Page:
Trade Matters for Global Food Security
International agricultural trade is critical to support global food security and eradicate poverty. This week, we hope you will find the featured stories emblematic of this message, aimed at improving understanding, encouraging discussion and supporting current and forthcoming trade and investment programming within the Feed the Future initiative.
The U.S. Government’s Global Food Security Strategy (GFSS) notes trade more than 80 times as contributing to inclusive and sustainable agriculture-led economic growth, resilience and nutrition.
Trade isn’t just about big ships and ports; it’s also the rural smallholder producer trying to get better prices for their products in higher-value markets in the city or increasing access to, and the availability of, safer and more nutritious food products for marginalized groups.
The global events of the past few years have highlighted this connection between trade and food security more than ever. Starting with countries’ trade-restrictive measures taken during the COVID-19 pandemic, Russia’s unprovoked war on Ukraine and the ongoing impacts of climate change, food systems are under strain. Improving productivity is important, but alone, it is insufficient for enhanced resilience to these shocks. Food systems resilience is rooted in the diversification of supply. This means taking steps to help safe and nutritious food move from areas of plenty to areas of hunger, whether or not it crosses a border.
A recent communication by the United States to the World Trade Organization (WTO) notes that “trade and transparent, predictable, open markets are vital components in addressing each dimension of food security. The WTO agreements have a proven track-record of improving the global food security landscape through their core principles and promotion of strong, rules-based trading and science-based regulatory systems.”
This message was echoed by the WTO’s Trade Dialogues on Food earlier this year. Some key takeaways included trade’s role in strengthening agricultural value chains, ensuring farmers’ access to inputs such as seeds and fertilizers, and its centrality in climate change adaptation.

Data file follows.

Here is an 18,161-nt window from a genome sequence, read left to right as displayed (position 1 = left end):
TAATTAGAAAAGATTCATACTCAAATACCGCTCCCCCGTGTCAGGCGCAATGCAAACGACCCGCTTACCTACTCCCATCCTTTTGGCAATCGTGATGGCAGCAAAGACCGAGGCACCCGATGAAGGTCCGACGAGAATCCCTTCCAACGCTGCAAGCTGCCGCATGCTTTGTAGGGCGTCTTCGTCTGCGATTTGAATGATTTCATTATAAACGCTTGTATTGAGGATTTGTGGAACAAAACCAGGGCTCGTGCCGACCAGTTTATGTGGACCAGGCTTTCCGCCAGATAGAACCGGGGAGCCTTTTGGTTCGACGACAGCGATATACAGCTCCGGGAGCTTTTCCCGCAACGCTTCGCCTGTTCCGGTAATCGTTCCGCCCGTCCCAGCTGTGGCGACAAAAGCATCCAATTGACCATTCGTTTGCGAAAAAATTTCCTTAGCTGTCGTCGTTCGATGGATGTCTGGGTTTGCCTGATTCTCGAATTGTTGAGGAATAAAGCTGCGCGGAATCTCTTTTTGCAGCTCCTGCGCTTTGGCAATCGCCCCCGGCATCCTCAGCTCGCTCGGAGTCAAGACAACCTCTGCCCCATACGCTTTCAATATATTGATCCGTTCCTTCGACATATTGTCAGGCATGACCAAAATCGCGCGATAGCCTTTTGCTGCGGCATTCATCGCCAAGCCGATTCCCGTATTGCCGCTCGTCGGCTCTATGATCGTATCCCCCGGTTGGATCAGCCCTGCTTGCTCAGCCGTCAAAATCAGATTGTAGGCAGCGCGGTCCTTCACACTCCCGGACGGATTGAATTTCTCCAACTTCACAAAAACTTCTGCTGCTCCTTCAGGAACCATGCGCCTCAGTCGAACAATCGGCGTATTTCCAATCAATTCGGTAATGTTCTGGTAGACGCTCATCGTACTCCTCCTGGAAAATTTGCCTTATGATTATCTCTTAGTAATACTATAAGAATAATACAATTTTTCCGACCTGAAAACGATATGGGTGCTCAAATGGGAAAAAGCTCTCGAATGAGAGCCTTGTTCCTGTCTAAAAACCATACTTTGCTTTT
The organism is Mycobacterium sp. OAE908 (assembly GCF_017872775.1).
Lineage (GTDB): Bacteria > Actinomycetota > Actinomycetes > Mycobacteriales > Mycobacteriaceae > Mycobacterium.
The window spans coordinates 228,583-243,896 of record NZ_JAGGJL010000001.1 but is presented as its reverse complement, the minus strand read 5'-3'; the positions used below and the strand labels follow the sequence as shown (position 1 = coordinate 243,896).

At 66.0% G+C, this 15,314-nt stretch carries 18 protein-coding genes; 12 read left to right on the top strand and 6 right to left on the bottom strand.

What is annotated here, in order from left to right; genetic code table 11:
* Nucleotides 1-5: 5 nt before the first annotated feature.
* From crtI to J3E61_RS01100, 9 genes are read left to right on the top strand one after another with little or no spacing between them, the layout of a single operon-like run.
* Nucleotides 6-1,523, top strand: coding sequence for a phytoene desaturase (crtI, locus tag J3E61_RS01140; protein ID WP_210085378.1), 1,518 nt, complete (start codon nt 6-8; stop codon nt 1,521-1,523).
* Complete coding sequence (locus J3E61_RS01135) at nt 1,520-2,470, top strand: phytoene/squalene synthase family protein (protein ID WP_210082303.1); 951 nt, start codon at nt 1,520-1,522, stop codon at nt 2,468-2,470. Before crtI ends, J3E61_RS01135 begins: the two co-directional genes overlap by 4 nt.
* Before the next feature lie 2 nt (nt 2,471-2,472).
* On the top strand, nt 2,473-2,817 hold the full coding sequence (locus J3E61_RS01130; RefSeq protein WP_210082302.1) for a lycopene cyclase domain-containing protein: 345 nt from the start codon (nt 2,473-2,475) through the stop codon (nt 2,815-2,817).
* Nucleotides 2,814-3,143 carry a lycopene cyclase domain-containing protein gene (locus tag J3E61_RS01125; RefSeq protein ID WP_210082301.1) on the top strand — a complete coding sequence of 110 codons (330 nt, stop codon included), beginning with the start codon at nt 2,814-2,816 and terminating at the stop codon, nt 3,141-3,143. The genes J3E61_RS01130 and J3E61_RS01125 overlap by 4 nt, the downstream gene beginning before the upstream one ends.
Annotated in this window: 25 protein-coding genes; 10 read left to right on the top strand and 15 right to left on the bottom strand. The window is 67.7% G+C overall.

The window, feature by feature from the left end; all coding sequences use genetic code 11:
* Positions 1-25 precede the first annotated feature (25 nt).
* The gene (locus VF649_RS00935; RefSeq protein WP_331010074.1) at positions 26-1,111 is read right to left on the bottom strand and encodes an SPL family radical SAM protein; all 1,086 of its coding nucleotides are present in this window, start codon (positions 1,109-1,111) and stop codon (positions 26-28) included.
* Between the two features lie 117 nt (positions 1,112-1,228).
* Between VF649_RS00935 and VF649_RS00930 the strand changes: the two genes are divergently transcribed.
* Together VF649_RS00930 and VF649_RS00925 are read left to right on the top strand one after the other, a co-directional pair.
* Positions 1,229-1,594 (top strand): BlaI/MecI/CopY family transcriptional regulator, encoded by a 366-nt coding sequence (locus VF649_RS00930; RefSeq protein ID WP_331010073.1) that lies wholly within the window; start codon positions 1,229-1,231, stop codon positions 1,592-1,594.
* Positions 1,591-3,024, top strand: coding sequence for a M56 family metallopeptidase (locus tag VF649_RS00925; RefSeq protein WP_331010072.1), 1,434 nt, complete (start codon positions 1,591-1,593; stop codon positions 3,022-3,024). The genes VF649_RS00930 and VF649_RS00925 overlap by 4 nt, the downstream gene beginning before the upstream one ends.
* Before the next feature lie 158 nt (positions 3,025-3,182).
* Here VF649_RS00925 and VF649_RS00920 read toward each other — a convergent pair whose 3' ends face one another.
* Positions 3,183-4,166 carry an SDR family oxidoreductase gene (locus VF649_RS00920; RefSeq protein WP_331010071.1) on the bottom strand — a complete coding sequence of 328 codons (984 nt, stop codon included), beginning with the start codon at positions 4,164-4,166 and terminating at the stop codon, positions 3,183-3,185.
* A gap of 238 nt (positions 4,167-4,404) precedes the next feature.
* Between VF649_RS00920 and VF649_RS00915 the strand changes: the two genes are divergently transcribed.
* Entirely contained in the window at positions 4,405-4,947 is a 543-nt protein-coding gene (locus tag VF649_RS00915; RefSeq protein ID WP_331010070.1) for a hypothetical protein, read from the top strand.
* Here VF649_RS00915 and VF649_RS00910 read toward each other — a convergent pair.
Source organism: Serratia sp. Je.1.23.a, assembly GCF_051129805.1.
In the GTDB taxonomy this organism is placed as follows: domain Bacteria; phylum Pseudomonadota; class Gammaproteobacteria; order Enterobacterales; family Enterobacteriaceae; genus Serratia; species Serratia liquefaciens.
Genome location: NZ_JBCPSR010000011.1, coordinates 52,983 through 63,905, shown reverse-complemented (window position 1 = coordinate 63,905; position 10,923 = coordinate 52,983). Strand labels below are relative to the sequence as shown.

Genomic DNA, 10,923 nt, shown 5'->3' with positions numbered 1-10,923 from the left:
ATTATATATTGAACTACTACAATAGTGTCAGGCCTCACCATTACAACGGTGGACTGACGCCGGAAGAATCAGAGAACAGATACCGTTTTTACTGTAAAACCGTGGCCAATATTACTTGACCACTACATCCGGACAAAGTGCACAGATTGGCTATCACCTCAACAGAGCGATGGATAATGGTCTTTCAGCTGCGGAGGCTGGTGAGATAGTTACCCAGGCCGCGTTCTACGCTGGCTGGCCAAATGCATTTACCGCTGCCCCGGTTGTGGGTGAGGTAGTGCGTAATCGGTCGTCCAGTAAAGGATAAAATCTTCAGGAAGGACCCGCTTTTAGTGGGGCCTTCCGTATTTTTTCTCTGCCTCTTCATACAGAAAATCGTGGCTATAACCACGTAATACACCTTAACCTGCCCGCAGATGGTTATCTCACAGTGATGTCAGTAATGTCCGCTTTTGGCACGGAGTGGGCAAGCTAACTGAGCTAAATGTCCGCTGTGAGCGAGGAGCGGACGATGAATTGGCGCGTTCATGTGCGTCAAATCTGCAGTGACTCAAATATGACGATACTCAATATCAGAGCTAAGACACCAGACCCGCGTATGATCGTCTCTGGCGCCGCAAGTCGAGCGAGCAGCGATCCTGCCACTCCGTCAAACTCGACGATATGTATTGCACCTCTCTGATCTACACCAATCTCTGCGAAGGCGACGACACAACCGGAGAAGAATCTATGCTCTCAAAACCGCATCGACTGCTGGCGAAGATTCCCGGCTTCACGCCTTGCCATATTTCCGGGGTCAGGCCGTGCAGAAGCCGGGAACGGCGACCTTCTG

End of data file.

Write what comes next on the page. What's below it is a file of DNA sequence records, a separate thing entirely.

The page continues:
As noted by the Food Trade Coalition for Africa, intra-African trade is key to facilitating access to safe food products in Africa. The 2023 Africa Agriculture Trade Monitor report highlights that intra-African trade has increased significantly since the early 2000s; however, this expansion has slowed in the face of current international challenges and could be stimulated by deeper trade agreements. Building on the sustained work of Africa’s Regional Economic Communities, the newly ratified African Continental Free Trade Area Agreement offers great promise for a renewal of intra-African trade integration, with the World Bank estimating that by 2035 this agreement may increase intra-African exports by more than 81%, thereby increasing Africa’s income by $450 billion.
But, while commitments are made regionally, they are implemented locally. To achieve these benefits, country governments will need to undertake important policy and regulatory reforms to align with their continental commitments; this can serve as an area of policy support for Feed the Future countries across Africa.
In 2021, the U.S. government interagency developed an Activity Design Guidance document on “Supporting Agricultural Trade for Improved Food Security Programming,” which offers design principles for practitioners to ensure agricultural trade program interventions achieve GFSS intermediate results and objectives.
We hope you will see these principles reflected in the stories this week and, more broadly, that trade and investment will remain front-and-center in our global food security discourse.
Thanks for tuning in!